VOLUNTEERING REIMAGINED: The NSW SES have a new initiative, Volunteering Reimagined, to allow more flexibility as well as different options for people to get involved with the Service. Here members of the SES Lismore Unit training for the 2017 National Disaster Rescue Challenge. L-R SES Richmond Tweed Area learning and development officer Matthew Armour with team members Darren Bird, Daniel Martin, Neil Coulter, Karina Essex, and trainers John Stirling and Troy McDonald.
VOLUNTEERING REIMAGINED: The NSW SES have a new initiative, Volunteering Reimagined, to allow more flexibility as well as different options for people to get involved with the Service. Here members of the SES Lismore Unit training for the 2017 National Disaster Rescue Challenge. L-R SES Richmond Tweed Area learning and development officer Matthew Armour with team members Darren Bird, Daniel Martin, Neil Coulter, Karina Essex, and trainers John Stirling and Troy McDonald. Alison Paterson

SES offers flexible volunteering options

WHEN floods and storms hit the Northern Rivers, our dedicated State Emergency Services volunteers respond to help others in their community.

Clearing debris from roofs, removing branches from roads, attending motor vehicle accidents and rescuing people from rising floodwaters, the SES provide a vital service.

Now as the storm season underway, the NSW SES has unveiled new opportunities for Northern Rivers residents to volunteer to help build greater community resilience in severe weather.

The new initiative, Volunteering Reimagined, has been launched and allows more flexibility as well as different options for people to get involved with the Service.

NSW SES Richmond Tweed Acting Region Controller, Wayne Pettit said this new program taps into the wide range of skills within the local community.

VOLUNTEERING REIMAGINED: The NSW SES have a new initiative, Volunteering Reimagined, to allow more flexibility as well as different options for people to get involved with the Service. NSW SES Lismore deputy controller Amanda Vidler together with colleagues SES deputy team leader Paul Barry and team leader John Stirling have been named to receive a Group Bravery Citation for rescuing two men during the 2016 floods.
VOLUNTEERING REIMAGINED: The NSW SES have a new initiative, Volunteering Reimagined, to allow more flexibility as well as different options for people to get involved with the Service. NSW SES Lismore deputy controller Amanda Vidler together with colleagues SES deputy team leader Paul Barry and team leader John Stirling have been named to receive a Group Bravery Citation for rescuing two men during the 2016 floods. Alison Paterson

"The purpose of 'Volunteering Reimagined' is to broaden the capability of the NSW SES in the Northern Rivers and provide more opportunities for people to join us,” he said.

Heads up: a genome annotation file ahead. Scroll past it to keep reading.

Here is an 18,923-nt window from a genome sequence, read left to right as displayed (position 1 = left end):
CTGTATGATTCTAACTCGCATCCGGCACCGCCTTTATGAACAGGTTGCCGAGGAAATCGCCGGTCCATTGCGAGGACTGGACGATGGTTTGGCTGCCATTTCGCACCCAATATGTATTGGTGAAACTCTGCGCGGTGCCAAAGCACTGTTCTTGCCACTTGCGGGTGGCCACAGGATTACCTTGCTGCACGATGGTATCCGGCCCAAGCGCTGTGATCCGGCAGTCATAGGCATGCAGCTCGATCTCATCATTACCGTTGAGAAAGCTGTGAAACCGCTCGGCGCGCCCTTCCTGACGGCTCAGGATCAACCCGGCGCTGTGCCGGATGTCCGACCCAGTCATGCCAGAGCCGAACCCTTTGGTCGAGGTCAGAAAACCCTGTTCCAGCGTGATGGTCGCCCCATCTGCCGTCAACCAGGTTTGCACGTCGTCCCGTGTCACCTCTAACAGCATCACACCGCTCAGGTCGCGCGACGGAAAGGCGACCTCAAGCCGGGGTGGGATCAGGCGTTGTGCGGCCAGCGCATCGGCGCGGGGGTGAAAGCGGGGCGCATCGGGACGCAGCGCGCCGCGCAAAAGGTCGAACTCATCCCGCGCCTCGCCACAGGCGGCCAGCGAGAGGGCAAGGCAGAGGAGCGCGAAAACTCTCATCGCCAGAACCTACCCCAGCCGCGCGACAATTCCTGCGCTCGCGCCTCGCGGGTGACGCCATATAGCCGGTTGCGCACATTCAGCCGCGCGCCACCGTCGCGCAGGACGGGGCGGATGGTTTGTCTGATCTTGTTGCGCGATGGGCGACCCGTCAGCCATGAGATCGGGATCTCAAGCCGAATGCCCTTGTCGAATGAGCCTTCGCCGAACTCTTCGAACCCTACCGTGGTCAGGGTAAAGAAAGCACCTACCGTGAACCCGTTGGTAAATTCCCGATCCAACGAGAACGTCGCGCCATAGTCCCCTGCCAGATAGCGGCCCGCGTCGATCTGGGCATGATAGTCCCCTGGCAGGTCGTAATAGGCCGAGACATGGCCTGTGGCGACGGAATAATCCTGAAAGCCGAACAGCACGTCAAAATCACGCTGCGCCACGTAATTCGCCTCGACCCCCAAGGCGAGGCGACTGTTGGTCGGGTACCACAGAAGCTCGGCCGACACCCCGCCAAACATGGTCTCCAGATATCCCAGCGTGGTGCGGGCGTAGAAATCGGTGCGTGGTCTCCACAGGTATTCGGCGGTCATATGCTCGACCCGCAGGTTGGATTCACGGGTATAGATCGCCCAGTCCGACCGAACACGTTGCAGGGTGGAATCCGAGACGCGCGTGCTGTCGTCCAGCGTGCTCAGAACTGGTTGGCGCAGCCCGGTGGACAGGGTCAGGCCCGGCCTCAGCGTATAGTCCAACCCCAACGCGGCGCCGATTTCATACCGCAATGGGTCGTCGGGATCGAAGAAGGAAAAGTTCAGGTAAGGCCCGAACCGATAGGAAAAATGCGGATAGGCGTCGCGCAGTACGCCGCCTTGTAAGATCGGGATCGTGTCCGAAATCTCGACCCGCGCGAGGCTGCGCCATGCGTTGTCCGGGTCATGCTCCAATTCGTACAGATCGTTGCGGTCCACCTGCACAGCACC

"More people are wanting to help their communities, but often feel they can't because they are time-poor or believe they do not have the physical capabilities to do some of the emergency tasks that the NSW SES often responds to.”

Mr Pettit said to counter this, the SES has have introduced three new categories of volunteering in addition to existing Unit members.

"These new categories of volunteers include Community Action Team (CAT) members, corporate volunteers and spontaneous volunteers,” Mr Pettit said.

"CAT members will be a group of people or individuals who join a designated Community Action Team and can be tied to a geographical area or a specific functional role.”

He said spontaneous volunteers will be those individuals who provide assistance to the NSW SES in a flexible way, usually in response to large disasters, while corporate volunteers will be employees of companies that have partnered with our organisation and the employer will provide volunteer leave for their workers to contribute to the NSW SES.

VOLUNTEERING REIMAGINED: The NSW SES have a new initiative, Volunteering Reimagined, to allow more flexibility as well as different options for people to get involved with the Service. Here volunteers and officials celebrate the re-opening of the renovated premises of Kyogle SES.
VOLUNTEERING REIMAGINED: The NSW SES have a new initiative, Volunteering Reimagined, to allow more flexibility as well as different options for people to get involved with the Service. Here volunteers and officials celebrate the re-opening of the renovated premises of Kyogle SES. Samantha Elley

"We've also made changes to our existing volunteer membership policies to allow greater flexibility in how these members volunteer their time with us,” he said.

"So it doesn't matter whether you have a few hours or a few days to spare each year, you can get involved with the NSW SES and you don't necessarily have to be out in the elements battling Mother Nature. Whether you're doing those front line roles or providing assistance in a supporting role like managing logistics or finances, intelligence gathering, media liaison or community engagement, there is a place for you with the NSW SES.”

He said the SES offers a tremendous opportunity to learn new skills and join an organisation renown for its comradeship.

"With the storm season upon us, there has never been a better time to volunteer with the NSW SES,” he said.

"Whatever your background, location and skill-set, there is a place for you to join us.”

For more information about volunteering, visit NSW SES .



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